YONKERS, N.Y. (CBSNewYork) – Waterfront businesses in Yonkers slowly pick up the pieces following flooding from superstorm Sandy.
Many business owners have begun the process of assessing the damage and looking to their insurance companies for help.
WCBS 880’s Paul Murnane reports
At Altman Lighting, the Hudson River storm surge came within a few inches of the factory floor. It blew through a garage door and flooded stock and materials in a storage building in Robert Altman’s company.
“We have flood insurance here, but they say it’s only for insuring the building, not contents,” Altman told WCBS 880’s Paul Murnane.
Small business officials toured damaged businesses and met with entrepreneurs in Yonkers on Wednesday, offering advice and assistance.
U.S. Small Business Administration Deputy Administrator Marie Johns said low-interest loans and other SBA aid can step in here.
“We have spent a lot of time working on streamlining our processes. From the time of application to getting the money in hand, it’s less 20 days,” she told Murnane.
Other small businesses that were inundated in the storm surge said the path the recovery will take some time.
“The saltwater destroyed all of the motors. We’re rebuilding them piece by piece because machinery takes a year and a half to two years to manufacture,” said Ron Shemesh of Excelsior Packaging Group.
For businesses looking for assistance in cleaning up and reopening after Sandy, the SBA website is one starting point and Johns said the agency is out at the FEMA centers that have popped up across the region.
There is also assistance available for small businesses on the state level.
“We have specialists who know what’s out there and what makes sense for a particular business, for a particular client,” said New York State Small Business Development Center regional director Tom Morley. “We undaunt the process.”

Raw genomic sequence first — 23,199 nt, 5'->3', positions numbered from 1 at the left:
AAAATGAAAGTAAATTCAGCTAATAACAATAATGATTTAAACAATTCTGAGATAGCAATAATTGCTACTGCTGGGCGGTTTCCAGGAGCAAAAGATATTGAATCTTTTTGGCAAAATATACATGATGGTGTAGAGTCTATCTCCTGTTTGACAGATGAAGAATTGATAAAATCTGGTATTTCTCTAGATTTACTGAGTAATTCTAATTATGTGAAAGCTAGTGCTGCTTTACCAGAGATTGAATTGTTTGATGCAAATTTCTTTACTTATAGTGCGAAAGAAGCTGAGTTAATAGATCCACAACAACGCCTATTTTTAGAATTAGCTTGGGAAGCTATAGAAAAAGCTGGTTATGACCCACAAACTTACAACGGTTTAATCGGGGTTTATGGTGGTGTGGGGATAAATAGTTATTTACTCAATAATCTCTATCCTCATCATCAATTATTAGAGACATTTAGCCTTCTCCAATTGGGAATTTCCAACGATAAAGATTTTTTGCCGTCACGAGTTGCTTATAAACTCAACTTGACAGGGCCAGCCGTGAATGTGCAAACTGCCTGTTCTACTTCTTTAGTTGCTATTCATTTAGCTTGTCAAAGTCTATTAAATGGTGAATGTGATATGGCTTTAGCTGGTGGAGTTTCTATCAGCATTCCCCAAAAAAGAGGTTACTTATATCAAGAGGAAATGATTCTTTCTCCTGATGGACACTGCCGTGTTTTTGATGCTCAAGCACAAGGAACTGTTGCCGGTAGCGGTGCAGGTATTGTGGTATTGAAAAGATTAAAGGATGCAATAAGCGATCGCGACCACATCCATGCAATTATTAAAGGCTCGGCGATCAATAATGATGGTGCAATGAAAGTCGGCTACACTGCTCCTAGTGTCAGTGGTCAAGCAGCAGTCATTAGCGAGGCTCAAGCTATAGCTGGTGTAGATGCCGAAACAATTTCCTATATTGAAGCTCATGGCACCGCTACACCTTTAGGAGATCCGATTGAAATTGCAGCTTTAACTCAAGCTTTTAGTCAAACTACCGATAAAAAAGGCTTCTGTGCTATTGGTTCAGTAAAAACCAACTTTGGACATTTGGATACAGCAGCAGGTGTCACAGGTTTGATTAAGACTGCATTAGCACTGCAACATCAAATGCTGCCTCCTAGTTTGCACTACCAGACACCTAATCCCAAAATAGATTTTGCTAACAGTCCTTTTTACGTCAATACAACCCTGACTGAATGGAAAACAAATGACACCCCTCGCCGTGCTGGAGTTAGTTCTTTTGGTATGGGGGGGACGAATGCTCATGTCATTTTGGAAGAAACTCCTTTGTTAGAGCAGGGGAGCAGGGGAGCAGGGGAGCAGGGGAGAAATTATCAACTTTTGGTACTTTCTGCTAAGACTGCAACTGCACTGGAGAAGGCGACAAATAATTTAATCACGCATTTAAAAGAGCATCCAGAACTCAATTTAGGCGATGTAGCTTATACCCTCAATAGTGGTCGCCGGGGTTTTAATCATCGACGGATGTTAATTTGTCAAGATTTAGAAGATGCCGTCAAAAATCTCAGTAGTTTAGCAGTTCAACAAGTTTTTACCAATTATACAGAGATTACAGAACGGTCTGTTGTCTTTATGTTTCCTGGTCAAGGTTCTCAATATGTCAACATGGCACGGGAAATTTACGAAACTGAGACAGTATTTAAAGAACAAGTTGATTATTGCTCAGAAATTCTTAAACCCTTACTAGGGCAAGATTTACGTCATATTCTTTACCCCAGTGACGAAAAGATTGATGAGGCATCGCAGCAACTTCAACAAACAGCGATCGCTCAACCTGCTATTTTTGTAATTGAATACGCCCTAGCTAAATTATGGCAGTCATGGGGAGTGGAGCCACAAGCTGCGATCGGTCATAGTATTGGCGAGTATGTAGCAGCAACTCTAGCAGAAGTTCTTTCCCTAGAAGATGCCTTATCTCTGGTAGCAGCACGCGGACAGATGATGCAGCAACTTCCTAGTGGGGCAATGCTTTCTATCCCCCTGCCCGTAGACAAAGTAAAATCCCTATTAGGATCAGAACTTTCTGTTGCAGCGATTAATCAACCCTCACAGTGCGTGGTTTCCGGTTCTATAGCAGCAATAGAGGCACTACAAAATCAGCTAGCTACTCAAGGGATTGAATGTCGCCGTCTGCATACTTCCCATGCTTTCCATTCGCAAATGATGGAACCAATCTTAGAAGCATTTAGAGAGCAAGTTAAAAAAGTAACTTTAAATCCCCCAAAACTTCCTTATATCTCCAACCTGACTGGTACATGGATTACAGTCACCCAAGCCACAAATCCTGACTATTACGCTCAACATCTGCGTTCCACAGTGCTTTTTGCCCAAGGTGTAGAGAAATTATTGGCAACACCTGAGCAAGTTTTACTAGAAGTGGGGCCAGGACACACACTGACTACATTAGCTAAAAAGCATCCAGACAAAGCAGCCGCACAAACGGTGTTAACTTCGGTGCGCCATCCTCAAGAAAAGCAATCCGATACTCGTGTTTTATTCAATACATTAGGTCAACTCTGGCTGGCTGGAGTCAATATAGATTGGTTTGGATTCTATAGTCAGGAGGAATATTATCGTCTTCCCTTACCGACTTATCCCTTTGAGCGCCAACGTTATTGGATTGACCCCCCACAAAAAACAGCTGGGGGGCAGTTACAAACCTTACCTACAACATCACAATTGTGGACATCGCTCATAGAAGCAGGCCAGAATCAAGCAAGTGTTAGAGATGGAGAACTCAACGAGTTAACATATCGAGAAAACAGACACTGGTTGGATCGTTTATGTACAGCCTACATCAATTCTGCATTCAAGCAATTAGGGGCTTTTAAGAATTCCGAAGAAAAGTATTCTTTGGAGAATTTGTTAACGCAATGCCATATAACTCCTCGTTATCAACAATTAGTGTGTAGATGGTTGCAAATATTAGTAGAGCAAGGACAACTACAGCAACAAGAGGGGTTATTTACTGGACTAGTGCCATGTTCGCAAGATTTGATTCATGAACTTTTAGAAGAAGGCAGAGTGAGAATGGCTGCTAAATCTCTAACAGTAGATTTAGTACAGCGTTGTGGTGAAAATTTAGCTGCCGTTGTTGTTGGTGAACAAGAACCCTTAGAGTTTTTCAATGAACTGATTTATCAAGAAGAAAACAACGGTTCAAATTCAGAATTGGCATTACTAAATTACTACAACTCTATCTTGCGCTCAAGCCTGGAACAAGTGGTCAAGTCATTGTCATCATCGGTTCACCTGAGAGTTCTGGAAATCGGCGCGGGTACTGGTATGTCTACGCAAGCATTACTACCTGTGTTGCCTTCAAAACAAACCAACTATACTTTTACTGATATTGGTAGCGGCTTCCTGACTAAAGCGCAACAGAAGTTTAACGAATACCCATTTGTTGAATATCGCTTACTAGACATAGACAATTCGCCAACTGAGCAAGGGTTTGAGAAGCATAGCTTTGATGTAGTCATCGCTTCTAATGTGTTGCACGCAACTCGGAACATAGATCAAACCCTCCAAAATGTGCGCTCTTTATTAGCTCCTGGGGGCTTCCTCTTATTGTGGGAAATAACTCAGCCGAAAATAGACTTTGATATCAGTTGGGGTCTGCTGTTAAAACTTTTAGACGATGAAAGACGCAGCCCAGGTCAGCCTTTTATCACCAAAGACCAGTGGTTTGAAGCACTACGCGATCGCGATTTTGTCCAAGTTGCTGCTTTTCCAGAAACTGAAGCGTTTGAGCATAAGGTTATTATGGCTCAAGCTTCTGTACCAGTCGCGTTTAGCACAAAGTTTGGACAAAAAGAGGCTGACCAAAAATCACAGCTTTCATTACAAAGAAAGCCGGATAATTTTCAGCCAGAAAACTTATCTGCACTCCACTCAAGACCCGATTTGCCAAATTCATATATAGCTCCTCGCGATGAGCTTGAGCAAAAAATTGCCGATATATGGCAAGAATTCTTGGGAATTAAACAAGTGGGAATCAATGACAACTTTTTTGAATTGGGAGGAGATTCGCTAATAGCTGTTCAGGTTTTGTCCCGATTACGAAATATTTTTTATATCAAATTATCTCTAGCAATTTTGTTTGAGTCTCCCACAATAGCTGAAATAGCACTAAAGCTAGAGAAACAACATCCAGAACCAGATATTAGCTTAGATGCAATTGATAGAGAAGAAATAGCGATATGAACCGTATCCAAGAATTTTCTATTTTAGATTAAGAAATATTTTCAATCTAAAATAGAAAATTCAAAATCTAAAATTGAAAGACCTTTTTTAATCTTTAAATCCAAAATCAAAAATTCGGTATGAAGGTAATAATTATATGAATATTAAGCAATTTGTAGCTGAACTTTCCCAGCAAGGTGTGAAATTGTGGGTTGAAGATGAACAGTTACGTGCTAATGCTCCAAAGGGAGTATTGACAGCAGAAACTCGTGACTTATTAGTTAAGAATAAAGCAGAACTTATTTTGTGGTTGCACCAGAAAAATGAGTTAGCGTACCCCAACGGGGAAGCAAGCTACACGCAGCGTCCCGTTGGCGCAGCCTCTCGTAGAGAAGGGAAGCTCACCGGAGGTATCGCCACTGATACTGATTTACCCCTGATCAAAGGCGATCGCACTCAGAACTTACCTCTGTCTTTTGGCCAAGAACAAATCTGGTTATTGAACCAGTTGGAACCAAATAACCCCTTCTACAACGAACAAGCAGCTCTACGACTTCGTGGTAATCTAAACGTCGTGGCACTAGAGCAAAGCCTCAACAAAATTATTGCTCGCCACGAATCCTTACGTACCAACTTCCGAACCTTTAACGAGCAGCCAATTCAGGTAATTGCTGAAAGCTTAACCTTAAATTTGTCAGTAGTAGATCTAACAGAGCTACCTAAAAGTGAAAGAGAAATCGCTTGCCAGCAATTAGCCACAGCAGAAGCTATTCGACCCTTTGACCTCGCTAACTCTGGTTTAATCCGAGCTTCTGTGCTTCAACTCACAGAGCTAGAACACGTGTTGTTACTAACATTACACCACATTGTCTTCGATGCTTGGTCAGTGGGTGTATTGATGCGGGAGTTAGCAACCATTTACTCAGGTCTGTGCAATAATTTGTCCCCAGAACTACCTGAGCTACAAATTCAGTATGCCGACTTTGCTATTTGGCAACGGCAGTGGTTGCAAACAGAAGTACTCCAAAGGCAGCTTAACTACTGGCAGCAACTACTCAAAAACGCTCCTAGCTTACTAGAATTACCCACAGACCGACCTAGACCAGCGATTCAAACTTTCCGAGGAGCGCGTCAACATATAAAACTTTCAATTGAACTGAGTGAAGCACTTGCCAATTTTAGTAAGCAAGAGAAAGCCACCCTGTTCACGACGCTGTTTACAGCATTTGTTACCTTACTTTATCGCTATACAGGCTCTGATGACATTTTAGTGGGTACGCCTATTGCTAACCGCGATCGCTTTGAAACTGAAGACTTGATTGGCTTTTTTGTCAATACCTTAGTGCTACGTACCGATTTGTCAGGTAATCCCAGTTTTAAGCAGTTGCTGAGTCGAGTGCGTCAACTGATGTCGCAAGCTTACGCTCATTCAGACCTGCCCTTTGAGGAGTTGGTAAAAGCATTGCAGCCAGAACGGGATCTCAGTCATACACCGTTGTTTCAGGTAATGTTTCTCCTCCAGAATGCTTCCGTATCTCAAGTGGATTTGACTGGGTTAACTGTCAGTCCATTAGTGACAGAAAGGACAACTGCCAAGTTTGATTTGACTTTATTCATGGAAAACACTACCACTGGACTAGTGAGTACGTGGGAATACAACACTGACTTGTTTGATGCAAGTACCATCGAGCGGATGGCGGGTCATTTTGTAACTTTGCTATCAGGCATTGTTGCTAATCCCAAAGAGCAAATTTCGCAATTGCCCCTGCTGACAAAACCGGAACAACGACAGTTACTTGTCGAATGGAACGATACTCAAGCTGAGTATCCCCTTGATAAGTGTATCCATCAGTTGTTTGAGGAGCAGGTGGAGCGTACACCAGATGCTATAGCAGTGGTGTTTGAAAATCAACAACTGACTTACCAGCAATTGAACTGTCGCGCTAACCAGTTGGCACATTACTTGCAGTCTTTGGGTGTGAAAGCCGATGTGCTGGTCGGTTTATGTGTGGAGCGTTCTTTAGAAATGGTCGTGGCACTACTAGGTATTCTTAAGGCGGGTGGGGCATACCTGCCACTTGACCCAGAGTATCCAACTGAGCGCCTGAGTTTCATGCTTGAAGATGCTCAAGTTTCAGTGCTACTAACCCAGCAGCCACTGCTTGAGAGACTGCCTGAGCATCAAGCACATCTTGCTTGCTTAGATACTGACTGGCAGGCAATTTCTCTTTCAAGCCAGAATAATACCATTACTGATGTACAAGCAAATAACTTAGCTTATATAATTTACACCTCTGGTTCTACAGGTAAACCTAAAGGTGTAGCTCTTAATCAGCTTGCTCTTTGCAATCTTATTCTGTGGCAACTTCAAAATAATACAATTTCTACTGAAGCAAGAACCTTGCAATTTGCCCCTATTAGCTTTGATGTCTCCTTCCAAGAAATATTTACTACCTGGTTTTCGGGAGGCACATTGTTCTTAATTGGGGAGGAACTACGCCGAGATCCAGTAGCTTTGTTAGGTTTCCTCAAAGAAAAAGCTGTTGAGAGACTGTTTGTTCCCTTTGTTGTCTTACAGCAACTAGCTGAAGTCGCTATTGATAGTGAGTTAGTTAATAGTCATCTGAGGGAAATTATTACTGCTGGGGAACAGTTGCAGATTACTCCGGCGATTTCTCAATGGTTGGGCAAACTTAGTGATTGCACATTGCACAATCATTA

Morley said filling out and filing all the paperwork is often the most frustrating part of the process, but said that is what small business experts can help with.
Soul Flavors soul food restaurant in Jersey City suffered at least $10,000 in products lost and nearly $5,000 worth of equipment damaged in the storm.
Restaurant owner Wayne Lyons said his goal is to secure a government grant, not a federal loan, to help rebuild his business.
WCBS 880’s Levon Putney reports
“All of our personal finances have been exhausted,” Lyons told WCBS 880’s Levon Putney. “As it is, I didn’t even make my rent. So what good is a loan going to do me? It’s going to put me further behind the eight ball.”
Other small business owners said they are concerned they will not be able to stay afloat after the cost of getting the business back running.
“No income is coming,” said Greg Racalis of Racalis Realty.
His business has been closed for more than a week with no power.
“Any business that goes under is going to be hurtful to Jersey City,” Jersey City Mayor Jerramiah Healy said. “It’s hurting me personally because I know so many of these people.”
Healy said the city will lose out on tax revenue from the business and employees, plus the services they offer. Any businesses that close will also potentially be putting workers on the unemployment line, he said.
“A lot of these small businesses employ four or five or 12 or 20 people,” Healy said.
The mayor worked to bring in FEMA, U.S. Small Business Administration officials and utility reps but said he understands many businesses will not survive the impact of Sandy.
SBA officials in conjunction with the New Jersey Small Business Development Center of Northwest New Jersey will host free business disaster seminars later this week. Click here for more information.